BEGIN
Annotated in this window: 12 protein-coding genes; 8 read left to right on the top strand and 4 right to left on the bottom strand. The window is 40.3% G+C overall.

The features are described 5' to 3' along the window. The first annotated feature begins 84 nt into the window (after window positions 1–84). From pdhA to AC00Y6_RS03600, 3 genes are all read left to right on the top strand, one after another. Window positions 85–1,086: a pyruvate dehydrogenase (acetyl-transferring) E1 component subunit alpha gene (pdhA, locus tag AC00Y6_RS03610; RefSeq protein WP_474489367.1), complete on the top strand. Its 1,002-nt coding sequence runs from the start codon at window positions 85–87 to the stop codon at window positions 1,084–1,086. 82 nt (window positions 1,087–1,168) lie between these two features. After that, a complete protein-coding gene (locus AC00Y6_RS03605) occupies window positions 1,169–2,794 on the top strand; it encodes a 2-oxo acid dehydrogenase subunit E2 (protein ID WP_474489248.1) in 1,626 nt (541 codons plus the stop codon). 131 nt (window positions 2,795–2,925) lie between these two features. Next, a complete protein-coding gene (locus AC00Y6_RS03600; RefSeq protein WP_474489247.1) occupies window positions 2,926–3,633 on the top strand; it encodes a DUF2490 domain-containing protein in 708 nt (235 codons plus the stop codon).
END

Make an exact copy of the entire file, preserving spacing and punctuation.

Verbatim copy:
Annotated in this window: 12 protein-coding genes; 8 read left to right on the top strand and 4 right to left on the bottom strand. The window is 40.3% G+C overall.

The features are described 5' to 3' along the window. The first annotated feature begins 84 nt into the window (after window positions 1–84). From pdhA to AC00Y6_RS03600, 3 genes are all read left to right on the top strand, one after another. Window positions 85–1,086: a pyruvate dehydrogenase (acetyl-transferring) E1 component subunit alpha gene (pdhA, locus tag AC00Y6_RS03610; RefSeq protein WP_474489367.1), complete on the top strand. Its 1,002-nt coding sequence runs from the start codon at window positions 85–87 to the stop codon at window positions 1,084–1,086. 82 nt (window positions 1,087–1,168) lie between these two features. After that, a complete protein-coding gene (locus AC00Y6_RS03605) occupies window positions 1,169–2,794 on the top strand; it encodes a 2-oxo acid dehydrogenase subunit E2 (protein ID WP_474489248.1) in 1,626 nt (541 codons plus the stop codon). 131 nt (window positions 2,795–2,925) lie between these two features. Next, a complete protein-coding gene (locus AC00Y6_RS03600; RefSeq protein WP_474489247.1) occupies window positions 2,926–3,633 on the top strand; it encodes a DUF2490 domain-containing protein in 708 nt (235 codons plus the stop codon).